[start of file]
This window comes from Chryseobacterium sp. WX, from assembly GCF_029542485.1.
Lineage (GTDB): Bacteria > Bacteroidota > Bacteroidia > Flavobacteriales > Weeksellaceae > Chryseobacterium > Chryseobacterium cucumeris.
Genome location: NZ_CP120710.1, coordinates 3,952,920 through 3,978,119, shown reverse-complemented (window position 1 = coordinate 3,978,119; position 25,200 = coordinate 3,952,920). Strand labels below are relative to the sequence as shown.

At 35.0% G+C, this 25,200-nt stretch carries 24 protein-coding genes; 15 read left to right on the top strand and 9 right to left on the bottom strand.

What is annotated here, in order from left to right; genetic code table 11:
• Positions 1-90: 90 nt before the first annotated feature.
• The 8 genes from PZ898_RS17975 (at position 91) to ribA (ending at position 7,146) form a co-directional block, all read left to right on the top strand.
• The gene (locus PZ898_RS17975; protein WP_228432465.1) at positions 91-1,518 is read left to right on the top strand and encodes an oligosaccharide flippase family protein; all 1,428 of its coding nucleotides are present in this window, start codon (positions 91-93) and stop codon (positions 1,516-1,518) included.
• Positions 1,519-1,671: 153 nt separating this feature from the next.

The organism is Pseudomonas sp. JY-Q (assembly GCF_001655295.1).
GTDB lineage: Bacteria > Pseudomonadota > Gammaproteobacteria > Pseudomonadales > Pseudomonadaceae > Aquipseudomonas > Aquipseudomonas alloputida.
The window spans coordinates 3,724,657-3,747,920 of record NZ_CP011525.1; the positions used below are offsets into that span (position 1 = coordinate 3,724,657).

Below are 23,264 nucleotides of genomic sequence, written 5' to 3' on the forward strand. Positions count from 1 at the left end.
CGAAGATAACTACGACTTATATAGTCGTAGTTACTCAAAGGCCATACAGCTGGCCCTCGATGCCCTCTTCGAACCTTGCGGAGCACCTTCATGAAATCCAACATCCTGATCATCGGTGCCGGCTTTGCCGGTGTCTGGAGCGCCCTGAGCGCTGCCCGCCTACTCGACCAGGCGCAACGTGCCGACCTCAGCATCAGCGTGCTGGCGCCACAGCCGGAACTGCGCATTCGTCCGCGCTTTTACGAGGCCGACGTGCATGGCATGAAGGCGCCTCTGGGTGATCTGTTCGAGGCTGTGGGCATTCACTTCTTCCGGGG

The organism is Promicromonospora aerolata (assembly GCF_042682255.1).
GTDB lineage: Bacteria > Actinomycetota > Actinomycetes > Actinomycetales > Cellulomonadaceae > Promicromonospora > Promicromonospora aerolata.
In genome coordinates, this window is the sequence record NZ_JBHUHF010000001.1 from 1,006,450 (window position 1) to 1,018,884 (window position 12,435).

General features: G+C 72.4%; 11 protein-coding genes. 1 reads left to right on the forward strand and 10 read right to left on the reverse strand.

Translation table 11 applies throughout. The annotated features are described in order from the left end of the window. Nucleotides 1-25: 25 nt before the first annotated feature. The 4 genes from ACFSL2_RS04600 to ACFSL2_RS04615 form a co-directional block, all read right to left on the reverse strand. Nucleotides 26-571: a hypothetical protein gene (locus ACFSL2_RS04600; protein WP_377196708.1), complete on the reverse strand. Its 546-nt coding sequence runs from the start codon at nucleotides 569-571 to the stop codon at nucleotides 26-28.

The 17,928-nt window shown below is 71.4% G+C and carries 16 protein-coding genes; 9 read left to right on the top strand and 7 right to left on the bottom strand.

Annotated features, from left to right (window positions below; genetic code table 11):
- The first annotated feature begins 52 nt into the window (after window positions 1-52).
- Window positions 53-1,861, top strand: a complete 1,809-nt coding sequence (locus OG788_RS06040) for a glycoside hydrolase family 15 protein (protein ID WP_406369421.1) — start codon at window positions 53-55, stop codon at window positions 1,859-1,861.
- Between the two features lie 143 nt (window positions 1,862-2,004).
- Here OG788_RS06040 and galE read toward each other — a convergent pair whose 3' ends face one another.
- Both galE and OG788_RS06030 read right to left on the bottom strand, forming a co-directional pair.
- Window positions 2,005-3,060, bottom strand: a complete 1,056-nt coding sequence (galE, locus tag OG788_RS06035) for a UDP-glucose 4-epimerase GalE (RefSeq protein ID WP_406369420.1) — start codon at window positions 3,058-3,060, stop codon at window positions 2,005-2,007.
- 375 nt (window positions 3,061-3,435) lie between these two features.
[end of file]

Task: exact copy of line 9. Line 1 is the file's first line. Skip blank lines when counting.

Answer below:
• Positions 1,519-1,671: 153 nt separating this feature from the next.